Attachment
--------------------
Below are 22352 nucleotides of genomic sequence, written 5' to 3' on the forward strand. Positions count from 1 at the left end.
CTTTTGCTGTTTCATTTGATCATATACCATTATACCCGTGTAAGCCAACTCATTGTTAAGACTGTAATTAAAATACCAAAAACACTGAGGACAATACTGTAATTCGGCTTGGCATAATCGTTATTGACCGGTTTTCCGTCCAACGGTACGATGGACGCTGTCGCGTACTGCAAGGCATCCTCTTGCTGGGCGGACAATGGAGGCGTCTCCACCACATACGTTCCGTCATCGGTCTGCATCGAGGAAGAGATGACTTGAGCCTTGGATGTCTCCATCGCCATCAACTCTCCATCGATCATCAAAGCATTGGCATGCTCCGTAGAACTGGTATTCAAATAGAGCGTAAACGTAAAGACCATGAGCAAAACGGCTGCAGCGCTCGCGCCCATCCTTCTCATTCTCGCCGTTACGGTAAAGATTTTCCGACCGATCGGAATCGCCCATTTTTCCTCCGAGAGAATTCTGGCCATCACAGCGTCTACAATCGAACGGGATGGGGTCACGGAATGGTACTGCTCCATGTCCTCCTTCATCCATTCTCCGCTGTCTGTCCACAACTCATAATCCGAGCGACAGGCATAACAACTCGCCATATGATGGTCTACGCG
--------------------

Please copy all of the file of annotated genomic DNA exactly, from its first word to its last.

Below are 22352 nucleotides of genomic sequence, written 5' to 3' on the forward strand. Positions count from 1 at the left end.
CTTTTGCTGTTTCATTTGATCATATACCATTATACCCGTGTAAGCCAACTCATTGTTAAGACTGTAATTAAAATACCAAAAACACTGAGGACAATACTGTAATTCGGCTTGGCATAATCGTTATTGACCGGTTTTCCGTCCAACGGTACGATGGACGCTGTCGCGTACTGCAAGGCATCCTCTTGCTGGGCGGACAATGGAGGCGTCTCCACCACATACGTTCCGTCATCGGTCTGCATCGAGGAAGAGATGACTTGAGCCTTGGATGTCTCCATCGCCATCAACTCTCCATCGATCATCAAAGCATTGGCATGCTCCGTAGAACTGGTATTCAAATAGAGCGTAAACGTAAAGACCATGAGCAAAACGGCTGCAGCGCTCGCGCCCATCCTTCTCATTCTCGCCGTTACGGTAAAGATTTTCCGACCGATCGGAATCGCCCATTTTTCCTCCGAGAGAATTCTGGCCATCACAGCGTCTACAATCGAACGGGATGGGGTCACGGAATGGTACTGCTCCATGTCCTCCTTCATCCATTCTCCGCTGTCTGTCCACAACTCATAATCCGAGCGACAGGCATAACAACTCGCCATATGATGGTCTACGCG